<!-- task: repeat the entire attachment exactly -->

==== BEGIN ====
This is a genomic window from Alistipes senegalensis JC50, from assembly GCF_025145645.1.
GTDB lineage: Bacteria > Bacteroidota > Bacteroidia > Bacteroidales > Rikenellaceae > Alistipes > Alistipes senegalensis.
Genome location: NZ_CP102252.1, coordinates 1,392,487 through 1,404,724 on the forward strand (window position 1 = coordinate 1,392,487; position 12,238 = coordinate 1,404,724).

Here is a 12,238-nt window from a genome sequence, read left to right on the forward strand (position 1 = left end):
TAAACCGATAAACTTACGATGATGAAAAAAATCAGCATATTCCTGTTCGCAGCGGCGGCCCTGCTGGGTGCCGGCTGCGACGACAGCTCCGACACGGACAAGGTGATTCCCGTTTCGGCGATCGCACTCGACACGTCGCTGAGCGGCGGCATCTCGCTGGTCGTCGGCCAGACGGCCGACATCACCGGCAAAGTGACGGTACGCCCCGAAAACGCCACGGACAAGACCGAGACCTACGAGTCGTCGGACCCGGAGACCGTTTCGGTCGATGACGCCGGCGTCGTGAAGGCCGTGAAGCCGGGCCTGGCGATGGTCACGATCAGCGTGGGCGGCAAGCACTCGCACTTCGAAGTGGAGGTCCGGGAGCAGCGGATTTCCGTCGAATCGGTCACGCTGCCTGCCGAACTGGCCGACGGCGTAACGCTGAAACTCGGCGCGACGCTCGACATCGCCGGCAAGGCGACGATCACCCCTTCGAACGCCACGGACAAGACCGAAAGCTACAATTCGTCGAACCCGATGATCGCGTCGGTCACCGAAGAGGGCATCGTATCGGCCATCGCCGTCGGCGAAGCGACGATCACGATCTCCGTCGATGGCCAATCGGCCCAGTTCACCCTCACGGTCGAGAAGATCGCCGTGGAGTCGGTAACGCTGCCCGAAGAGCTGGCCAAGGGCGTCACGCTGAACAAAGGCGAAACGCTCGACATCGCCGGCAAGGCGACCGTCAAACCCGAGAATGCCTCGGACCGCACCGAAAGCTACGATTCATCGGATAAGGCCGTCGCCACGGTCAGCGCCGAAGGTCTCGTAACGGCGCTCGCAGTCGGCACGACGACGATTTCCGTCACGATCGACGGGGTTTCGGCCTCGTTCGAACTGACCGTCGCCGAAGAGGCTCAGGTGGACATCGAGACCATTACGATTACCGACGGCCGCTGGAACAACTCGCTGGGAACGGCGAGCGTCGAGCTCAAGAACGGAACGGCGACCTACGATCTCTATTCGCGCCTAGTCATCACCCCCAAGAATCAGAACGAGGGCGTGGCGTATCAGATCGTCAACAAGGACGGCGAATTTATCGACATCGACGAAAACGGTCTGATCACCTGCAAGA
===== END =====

This is a genomic window from Alistipes senegalensis JC50, from assembly GCF_025145645.1.
GTDB lineage: Bacteria > Bacteroidota > Bacteroidia > Bacteroidales > Rikenellaceae > Alistipes > Alistipes senegalensis.
Genome location: NZ_CP102252.1, coordinates 1,392,487 through 1,404,724 on the forward strand (window position 1 = coordinate 1,392,487; position 12,238 = coordinate 1,404,724).

Here is a 12,238-nt window from a genome sequence, read left to right on the forward strand (position 1 = left end):
TAAACCGATAAACTTACGATGATGAAAAAAATCAGCATATTCCTGTTCGCAGCGGCGGCCCTGCTGGGTGCCGGCTGCGACGACAGCTCCGACACGGACAAGGTGATTCCCGTTTCGGCGATCGCACTCGACACGTCGCTGAGCGGCGGCATCTCGCTGGTCGTCGGCCAGACGGCCGACATCACCGGCAAAGTGACGGTACGCCCCGAAAACGCCACGGACAAGACCGAGACCTACGAGTCGTCGGACCCGGAGACCGTTTCGGTCGATGACGCCGGCGTCGTGAAGGCCGTGAAGCCGGGCCTGGCGATGGTCACGATCAGCGTGGGCGGCAAGCACTCGCACTTCGAAGTGGAGGTCCGGGAGCAGCGGATTTCCGTCGAATCGGTCACGCTGCCTGCCGAACTGGCCGACGGCGTAACGCTGAAACTCGGCGCGACGCTCGACATCGCCGGCAAGGCGACGATCACCCCTTCGAACGCCACGGACAAGACCGAAAGCTACAATTCGTCGAACCCGATGATCGCGTCGGTCACCGAAGAGGGCATCGTATCGGCCATCGCCGTCGGCGAAGCGACGATCACGATCTCCGTCGATGGCCAATCGGCCCAGTTCACCCTCACGGTCGAGAAGATCGCCGTGGAGTCGGTAACGCTGCCCGAAGAGCTGGCCAAGGGCGTCACGCTGAACAAAGGCGAAACGCTCGACATCGCCGGCAAGGCGACCGTCAAACCCGAGAATGCCTCGGACCGCACCGAAAGCTACGATTCATCGGATAAGGCCGTCGCCACGGTCAGCGCCGAAGGTCTCGTAACGGCGCTCGCAGTCGGCACGACGACGATTTCCGTCACGATCGACGGGGTTTCGGCCTCGTTCGAACTGACCGTCGCCGAAGAGGCTCAGGTGGACATCGAGACCATTACGATTACCGACGGCCGCTGGAACAACTCGCTGGGAACGGCGAGCGTCGAGCTCAAGAACGGAACGGCGACCTACGATCTCTATTCGCGCCTAGTCATCACCCCCAAGAATCAGAACGAGGGCGTGGCGTATCAGATCGTCAACAAGGACGGCGAATTTATCGACATCGACGAAAACGGTCTGATCACCTGCAAGA